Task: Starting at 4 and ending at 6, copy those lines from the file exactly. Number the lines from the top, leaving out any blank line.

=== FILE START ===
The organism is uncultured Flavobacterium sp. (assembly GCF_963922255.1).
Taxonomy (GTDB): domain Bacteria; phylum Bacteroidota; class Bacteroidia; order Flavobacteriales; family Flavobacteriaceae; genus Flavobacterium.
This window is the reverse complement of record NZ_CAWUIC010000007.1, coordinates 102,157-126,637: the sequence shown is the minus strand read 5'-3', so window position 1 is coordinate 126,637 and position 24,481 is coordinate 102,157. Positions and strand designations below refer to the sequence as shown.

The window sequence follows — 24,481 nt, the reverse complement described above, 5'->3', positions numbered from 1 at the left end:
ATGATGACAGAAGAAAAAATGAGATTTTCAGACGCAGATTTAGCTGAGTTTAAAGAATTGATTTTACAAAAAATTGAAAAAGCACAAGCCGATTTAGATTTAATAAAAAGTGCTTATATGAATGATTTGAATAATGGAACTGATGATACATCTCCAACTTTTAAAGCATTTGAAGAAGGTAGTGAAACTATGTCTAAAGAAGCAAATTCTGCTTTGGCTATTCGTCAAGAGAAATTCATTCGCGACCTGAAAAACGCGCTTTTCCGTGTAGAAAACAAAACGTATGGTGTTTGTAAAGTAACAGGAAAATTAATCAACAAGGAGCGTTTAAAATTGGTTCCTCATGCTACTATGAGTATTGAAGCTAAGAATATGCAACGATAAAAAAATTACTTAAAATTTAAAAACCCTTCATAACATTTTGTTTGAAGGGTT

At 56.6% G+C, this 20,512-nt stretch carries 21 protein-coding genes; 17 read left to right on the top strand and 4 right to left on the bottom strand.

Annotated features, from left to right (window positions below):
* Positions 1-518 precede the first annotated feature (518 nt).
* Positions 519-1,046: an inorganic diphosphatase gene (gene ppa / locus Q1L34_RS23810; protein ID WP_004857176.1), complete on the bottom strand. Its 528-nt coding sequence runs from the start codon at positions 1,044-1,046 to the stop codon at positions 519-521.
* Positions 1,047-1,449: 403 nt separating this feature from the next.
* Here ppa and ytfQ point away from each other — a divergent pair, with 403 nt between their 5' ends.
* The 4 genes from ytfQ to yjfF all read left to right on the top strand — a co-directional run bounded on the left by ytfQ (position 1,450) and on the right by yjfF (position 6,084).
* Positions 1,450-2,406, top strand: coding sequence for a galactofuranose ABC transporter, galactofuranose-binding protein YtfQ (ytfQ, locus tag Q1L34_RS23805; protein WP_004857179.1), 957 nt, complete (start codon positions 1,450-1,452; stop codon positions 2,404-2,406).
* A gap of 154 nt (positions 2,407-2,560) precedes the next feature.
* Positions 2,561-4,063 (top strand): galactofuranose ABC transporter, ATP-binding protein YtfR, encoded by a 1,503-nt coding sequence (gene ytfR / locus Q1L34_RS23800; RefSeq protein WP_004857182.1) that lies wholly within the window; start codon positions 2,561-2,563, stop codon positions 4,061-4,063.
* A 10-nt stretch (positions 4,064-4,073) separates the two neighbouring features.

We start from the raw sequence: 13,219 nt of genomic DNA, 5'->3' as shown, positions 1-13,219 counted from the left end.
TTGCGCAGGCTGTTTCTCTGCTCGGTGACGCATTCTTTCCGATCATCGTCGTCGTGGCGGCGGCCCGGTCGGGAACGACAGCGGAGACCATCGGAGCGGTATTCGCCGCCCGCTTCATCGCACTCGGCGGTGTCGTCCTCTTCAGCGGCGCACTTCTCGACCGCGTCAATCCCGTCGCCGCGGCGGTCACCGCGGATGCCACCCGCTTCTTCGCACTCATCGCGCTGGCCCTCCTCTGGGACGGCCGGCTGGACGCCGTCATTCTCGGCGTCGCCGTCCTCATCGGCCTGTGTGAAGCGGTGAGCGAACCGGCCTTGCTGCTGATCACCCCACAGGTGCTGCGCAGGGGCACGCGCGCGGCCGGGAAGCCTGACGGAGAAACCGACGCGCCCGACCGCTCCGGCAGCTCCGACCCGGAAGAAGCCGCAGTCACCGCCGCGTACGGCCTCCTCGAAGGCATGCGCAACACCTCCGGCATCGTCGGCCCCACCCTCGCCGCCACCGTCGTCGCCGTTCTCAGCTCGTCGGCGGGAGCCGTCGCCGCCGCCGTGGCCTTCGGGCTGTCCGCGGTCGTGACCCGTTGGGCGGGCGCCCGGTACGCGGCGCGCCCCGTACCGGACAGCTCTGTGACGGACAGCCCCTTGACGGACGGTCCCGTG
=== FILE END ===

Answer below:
The window sequence follows — 24,481 nt, the reverse complement described above, 5'->3', positions numbered from 1 at the left end:
ATGATGACAGAAGAAAAAATGAGATTTTCAGACGCAGATTTAGCTGAGTTTAAAGAATTGATTTTACAAAAAATTGAAAAAGCACAAGCCGATTTAGATTTAATAAAAAGTGCTTATATGAATGATTTGAATAATGGAACTGATGATACATCTCCAACTTTTAAAGCATTTGAAGAAGGTAGTGAAACTATGTCTAAAGAAGCAAATTCTGCTTTGGCTATTCGTCAAGAGAAATTCATTCGCGACCTGAAAAACGCGCTTTTCCGTGTAGAAAACAAAACGTATGGTGTTTGTAAAGTAACAGGAAAATTAATCAACAAGGAGCGTTTAAAATTGGTTCCTCATGCTACTATGAGTATTGAAGCTAAGAATATGCAACGATAAAAAAATTACTTAAAATTTAAAAACCCTTCATAACATTTTGTTTGAAGGGTT

At 56.6% G+C, this 20,512-nt stretch carries 21 protein-coding genes; 17 read left to right on the top strand and 4 right to left on the bottom strand.